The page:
An estimated 83% of U.S. adults drink at least one cup of coffee a day, and with what seems like a Starbucks on every corner, it's no surprise that the U.S. is the biggest consumer of this beverage. We love our coffee so much we post daily memes joking about coffee and bathroom issues. 

All the while, coffee has been long known to stimulate a satisfying bowel movement not soon after a cup or two. If we have a coffee shop on every block, why aren’t there more public bathrooms? (That’s a topic for a later post!)

What is it about coffee that influences your urge to have a bowel movement?

The latest research out of a laboratory at the University of Texas, Galveston, suggests coffee does have a favorable impact on gut motility, and perhaps contrary to popular thought, it’s not the caffeine in coffee that may be causing the movement.1 

Researchers mixed gut bacteria from rat fecal samples in Petri dishes with two different concentrations of coffee: 1.5% or 3% coffee solutions made from 100% Arabica coffee powder. In the dish, microbiome bacteria growth decreased when mixed with either coffee concentration. The researchers then tried with decaf coffee, and the same effects were noticed.  

To investigate further, the researchers fed rats coffee for three days. During this time, the rats showed significantly increased smooth muscle contractions in the gut, stimulating the movement of stool passing from the small intestine to the colon and out. 

Based on the findings from the Petri dish experiments, they weren’t surprised to see the rats experience significantly suppressed gut microbiomes, though.

Can your gut bacteria be influenced by simply drinking coffee?

Specifically, the rats experienced a microbe diversity decrease in both the colon and ileum of the GI tract, with the most notable changes being a decrease in the relative abundance of Enterobacteria (considered a “good” bacteria) and increase in Firmicutes (considered a “bad” bacteria). They tried the same experiment with decaf coffee, and the results were similar – both in smooth muscle movement and microbe diversity changes – meaning caffeine was not the culprit in this case. 

So what does this mean for humans?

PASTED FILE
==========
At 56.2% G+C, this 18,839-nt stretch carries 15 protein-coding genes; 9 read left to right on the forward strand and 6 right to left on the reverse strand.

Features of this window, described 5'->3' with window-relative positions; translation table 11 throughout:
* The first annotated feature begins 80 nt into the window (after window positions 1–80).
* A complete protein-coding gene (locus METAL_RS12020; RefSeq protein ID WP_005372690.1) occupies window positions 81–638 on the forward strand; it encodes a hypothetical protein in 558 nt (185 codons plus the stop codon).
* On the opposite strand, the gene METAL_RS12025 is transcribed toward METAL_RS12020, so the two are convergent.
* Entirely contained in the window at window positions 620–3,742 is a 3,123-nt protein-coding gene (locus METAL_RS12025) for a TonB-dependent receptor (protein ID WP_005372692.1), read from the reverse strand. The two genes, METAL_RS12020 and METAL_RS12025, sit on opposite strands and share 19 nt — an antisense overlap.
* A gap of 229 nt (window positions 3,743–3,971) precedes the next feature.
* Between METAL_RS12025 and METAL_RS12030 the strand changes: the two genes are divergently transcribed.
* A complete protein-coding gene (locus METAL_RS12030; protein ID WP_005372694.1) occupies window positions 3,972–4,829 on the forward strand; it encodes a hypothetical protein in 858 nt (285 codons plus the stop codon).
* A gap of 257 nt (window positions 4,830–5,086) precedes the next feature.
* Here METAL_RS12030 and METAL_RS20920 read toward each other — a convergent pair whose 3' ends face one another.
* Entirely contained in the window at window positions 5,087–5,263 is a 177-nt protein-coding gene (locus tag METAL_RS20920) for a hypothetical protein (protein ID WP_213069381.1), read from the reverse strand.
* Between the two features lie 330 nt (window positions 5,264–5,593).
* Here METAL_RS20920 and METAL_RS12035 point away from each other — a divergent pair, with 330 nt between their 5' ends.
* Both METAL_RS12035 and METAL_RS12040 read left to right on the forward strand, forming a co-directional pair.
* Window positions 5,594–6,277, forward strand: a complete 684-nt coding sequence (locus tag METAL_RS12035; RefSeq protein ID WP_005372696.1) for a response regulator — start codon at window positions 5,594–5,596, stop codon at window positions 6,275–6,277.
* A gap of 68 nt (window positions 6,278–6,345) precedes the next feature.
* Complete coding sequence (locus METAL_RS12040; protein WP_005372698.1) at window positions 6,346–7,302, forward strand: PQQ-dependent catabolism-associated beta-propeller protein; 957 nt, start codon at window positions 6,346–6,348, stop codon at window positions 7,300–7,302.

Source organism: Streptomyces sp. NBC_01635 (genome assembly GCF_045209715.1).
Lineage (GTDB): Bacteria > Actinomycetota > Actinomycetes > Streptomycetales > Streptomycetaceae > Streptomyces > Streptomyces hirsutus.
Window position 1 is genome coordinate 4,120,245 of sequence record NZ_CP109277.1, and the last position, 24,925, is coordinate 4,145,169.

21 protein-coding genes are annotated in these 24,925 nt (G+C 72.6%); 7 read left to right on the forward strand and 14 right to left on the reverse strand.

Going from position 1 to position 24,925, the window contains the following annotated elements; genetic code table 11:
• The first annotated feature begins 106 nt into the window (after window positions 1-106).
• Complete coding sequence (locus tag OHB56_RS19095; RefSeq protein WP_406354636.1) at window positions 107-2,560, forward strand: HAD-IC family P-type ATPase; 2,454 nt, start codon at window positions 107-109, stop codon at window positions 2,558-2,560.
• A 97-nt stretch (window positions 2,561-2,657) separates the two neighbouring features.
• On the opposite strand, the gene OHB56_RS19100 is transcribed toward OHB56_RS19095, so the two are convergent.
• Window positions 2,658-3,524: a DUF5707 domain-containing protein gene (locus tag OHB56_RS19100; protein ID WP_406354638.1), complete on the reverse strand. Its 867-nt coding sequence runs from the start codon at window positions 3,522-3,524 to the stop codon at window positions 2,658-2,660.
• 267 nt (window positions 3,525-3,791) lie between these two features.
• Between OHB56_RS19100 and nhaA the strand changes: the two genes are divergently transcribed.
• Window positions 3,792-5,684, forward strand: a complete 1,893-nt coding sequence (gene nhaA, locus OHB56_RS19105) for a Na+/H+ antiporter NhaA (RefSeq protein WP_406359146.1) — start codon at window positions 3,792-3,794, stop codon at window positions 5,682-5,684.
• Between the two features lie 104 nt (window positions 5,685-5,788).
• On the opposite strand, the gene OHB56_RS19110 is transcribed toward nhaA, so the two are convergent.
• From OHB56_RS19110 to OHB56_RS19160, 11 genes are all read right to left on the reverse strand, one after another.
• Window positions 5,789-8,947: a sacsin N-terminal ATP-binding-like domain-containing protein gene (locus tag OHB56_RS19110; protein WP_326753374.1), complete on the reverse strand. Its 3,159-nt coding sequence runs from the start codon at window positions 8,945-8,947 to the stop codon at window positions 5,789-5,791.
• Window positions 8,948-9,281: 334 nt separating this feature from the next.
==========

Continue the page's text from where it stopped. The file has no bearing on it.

Perhaps the coffee temperature, water content or concentration, acidity, or other molecular components of coffee are really what is making your GI tract move. Until the exact cause is fully elucidated, drinking coffee, either caffeinated in the A.M. or caffeine-free at night, to help motility may be a viable option for those experiencing acute constipation. 

Long-term, you will want to consider the effect coffee (or really any food/drink) has on your microbiome diversity and make dietary or supplement changes to support the impact. Is there something you can be doing before, during, or after drinking coffee that can negate unfavorable changes? 

If you are drinking coffee to relieve chronic constipation, you will want to get to the crux of the problem, rather than trying to treat the symptoms.  

Coffee and caffeine can be considered triggers for those with IBS, although coffee (without the sugar or milk in it) is a low-FODMAP, low-carbohydrate beverage. 

Do you drink coffee regularly? 

Statistics show U.S. adults tend to drink about 3.2 cups each day, which puts us all at risk for having major changes in your gut bacteria just from this daily habit. 

Are you interested in learning how your gut bacteria may be influenced by this and the rest of your diet? The Gut Health Test at-home test will provide you with your abundance of Enterobacteria and Firmicutes, along with other diet and supplement-influenced bacteria counts and ratios. The report will help you understand how your gut microbe diversity compares to other adults, and what you can do to help improve your score. 


1.     Hegde S, Shi D, Lin YM, Shi X-ZP. Su1625 – in vivo and in vitro effects of coffee on gut microbiota and smooth muscle contractility in rats. Gastroenterology 2019;156(6):S - 587.